The killing of twenty-two-year-old Mahsa Amini while in detention for wearing her hijab improperly has sparked a new round of protests in Iran. These demonstrations are often referred to as the “hijab protests,” and the movement whose slogan began as “Woman, Life, Freedom” is misguidedly assumed by many to be purely a women’s movement. The Iranian youth attempted to fix this narrative by adding a second motto: “Man, Homeland, Prosperity.” Now in the third month of the movement, Iranians have largely moved on from both slogans and are demanding regime change. Yet there persists a desire in the United States to think of it as primarily a women’s movement.
In fact, the protests in Iran today are hardly limited to restrictions on women, just as the 2019 protests were sparked by gas prices but entirely political in their nature. They are, rather, the manifestation of a radical disagreement between the people and their oppressors about the right way to live. The disagreements and the mutual contempt between the two sides have been accelerating and have arrived at the point of no return. There’s no stopping the revolution, though the course it will take is uncertain. Should the country devolve into civil war, the consequences could be severe, morally expensive, and disruptive of the international order. ___STEADY_PAYWALL___
For the current revolution to succeed, the ruling elite needs to make a political decision to surrender power, which is feasible only if dissent within its own rank and across all factions grows to such a level that the ruling elite accepts there is no feasible path to maintaining power. In 1979, the ruling Pahlavis left Iran because they didn’t want a bloodbath in the streets, and the military surrendered. However, a similar scenario today is highly unlikely given the factionalized structure of the regime makes collective action practically impossible, while ideological and material incentives to remain loyal to the regime remain strong for many in the armed forces.
The Islamic Republic has proven that it has no interest in giving up power. Revolution is a contest of wills over the political future of a country; in this instance, one side has a brutal police state and surveillance technology on its side. It will end when one side’s will triumphs over the other’s. The people have demonstrated their resolve to stay the course as well. Since 2017, Iranians have bled and died in battles against the security forces and come back again more forcefully—and more grieved and outraged. Hacked files from regime propaganda outlet Fars News confirm that more protesters have died recently than in 2019, yet the protests have persisted. If neither side backs down, a civil war could emerge.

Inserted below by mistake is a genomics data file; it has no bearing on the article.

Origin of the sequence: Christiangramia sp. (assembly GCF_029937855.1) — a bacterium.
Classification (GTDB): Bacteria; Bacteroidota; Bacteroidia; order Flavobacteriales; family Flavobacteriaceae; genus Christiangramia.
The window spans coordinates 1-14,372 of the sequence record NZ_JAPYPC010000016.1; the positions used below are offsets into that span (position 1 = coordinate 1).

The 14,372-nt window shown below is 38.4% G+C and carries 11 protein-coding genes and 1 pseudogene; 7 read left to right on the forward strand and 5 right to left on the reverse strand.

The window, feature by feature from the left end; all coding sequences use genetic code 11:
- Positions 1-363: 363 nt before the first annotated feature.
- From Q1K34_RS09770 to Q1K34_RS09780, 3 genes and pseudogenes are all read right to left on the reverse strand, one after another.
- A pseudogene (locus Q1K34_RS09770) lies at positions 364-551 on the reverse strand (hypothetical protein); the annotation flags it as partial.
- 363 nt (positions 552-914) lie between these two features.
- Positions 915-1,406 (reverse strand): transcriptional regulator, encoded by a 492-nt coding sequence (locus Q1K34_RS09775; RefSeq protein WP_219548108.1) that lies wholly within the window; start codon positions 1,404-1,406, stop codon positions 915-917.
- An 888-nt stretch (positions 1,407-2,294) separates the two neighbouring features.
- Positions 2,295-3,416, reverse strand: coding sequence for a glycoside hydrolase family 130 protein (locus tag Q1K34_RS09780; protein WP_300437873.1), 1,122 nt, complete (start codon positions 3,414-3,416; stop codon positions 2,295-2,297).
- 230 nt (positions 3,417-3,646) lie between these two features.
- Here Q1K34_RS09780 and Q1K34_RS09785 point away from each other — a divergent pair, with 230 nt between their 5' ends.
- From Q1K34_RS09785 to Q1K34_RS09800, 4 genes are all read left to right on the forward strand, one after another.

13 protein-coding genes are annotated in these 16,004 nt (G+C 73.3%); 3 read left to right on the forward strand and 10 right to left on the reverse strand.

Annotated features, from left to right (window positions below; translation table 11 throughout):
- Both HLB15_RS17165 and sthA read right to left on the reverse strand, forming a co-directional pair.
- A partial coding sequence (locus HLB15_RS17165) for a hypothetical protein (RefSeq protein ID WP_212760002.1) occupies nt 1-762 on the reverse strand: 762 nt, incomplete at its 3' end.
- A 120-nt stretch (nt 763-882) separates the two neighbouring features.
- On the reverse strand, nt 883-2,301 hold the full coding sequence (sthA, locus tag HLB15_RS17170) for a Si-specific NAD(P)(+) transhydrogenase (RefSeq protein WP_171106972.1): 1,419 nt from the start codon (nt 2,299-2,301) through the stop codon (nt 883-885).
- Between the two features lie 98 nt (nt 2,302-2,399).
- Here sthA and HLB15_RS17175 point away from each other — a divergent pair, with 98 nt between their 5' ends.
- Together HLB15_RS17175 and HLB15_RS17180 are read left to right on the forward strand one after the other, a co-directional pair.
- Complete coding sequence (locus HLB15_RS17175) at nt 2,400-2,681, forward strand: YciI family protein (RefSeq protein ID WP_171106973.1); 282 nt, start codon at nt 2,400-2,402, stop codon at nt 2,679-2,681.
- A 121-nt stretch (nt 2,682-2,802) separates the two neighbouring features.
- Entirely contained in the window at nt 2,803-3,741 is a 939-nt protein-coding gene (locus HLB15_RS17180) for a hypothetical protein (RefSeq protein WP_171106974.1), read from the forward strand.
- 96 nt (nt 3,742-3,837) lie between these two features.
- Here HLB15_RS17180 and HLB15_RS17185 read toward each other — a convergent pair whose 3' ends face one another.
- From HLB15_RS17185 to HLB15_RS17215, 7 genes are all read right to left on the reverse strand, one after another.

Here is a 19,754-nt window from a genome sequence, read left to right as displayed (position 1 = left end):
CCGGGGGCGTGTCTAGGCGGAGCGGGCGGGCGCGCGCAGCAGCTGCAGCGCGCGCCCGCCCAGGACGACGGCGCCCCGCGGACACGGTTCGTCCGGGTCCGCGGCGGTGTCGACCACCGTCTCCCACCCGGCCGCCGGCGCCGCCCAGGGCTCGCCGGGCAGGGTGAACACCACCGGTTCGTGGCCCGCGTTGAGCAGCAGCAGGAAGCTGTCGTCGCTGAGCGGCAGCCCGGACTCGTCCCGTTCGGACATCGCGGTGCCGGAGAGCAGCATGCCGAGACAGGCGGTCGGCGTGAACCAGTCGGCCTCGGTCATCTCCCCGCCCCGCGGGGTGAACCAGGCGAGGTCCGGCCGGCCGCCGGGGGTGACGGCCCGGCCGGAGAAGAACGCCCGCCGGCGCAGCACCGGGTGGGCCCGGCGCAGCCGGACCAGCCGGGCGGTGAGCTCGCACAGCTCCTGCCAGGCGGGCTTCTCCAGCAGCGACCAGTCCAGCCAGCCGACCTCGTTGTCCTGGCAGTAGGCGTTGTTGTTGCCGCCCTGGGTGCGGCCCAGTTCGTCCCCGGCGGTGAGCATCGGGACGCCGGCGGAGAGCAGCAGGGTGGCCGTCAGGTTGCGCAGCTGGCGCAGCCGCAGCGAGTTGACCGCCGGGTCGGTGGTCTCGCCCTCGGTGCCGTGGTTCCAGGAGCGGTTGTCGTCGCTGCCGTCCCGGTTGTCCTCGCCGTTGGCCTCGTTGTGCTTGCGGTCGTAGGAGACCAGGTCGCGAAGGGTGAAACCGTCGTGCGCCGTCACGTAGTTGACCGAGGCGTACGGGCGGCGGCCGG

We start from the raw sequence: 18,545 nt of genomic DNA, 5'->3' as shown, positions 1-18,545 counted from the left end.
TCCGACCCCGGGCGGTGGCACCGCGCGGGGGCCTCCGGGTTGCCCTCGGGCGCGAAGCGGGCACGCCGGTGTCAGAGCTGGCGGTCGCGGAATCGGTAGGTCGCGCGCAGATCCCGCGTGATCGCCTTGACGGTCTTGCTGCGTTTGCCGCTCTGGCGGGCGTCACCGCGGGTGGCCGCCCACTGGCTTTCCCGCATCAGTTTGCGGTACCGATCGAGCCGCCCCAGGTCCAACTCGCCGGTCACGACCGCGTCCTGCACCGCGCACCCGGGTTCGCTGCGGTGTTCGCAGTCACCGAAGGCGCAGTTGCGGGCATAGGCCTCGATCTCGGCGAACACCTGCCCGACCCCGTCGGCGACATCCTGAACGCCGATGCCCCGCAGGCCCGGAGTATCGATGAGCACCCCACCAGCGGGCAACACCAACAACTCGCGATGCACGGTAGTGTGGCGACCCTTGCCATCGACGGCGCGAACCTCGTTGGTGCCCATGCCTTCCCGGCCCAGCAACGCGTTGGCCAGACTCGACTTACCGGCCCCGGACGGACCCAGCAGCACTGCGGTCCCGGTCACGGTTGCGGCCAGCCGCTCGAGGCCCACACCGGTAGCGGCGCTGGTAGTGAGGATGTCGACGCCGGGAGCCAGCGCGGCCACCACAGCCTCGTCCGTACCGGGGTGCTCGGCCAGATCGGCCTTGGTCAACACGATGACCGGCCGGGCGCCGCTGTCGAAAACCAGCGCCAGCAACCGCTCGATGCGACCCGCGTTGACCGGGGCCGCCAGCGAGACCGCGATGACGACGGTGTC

At present, Iran’s trajectory resembles Syria’s, as both sides demonstrate a willingness to engage in violence and absorb pain, and both sides have radical and irreconcilable differences between them. The Syrian civil war was first called the Syrian revolution. Just like the Islamic Republic, the Assad clan’s regime was unpopular internally below senior ranks, and the Syrian people’s desperation for change combined with the regime’s determination to hold onto power meant that there could be neither a compromise nor a hot peace.
Looking back to the Pahlavis’ decision, where would the leaders of the Islamic Republic flee to? Venezuela is the most widely discussed option—hundreds if not thousands have already fled there—but political instability makes it unattractive. The same could be said of Russia, not to mention that life in Latin America, Russia, or China for that matter isn’t exactly hospitable to orthodox Shiite Muslims. Closer to home, Iraq and Lebanon are also politically unstable, and if the influence of Shiites were to diminish with a collapse of the Islamic Republic, that could lead to the extradition of the regime’s leaders back to a post-Islamist Iran.
Iran’s ruling class remembers well what befell the Shah’s political allies who remained in Iran, because the current leaders were their predecessors’ executioners. A fear of the same fate means they will persist in clinging to power, furthering the likelihood of a civil war.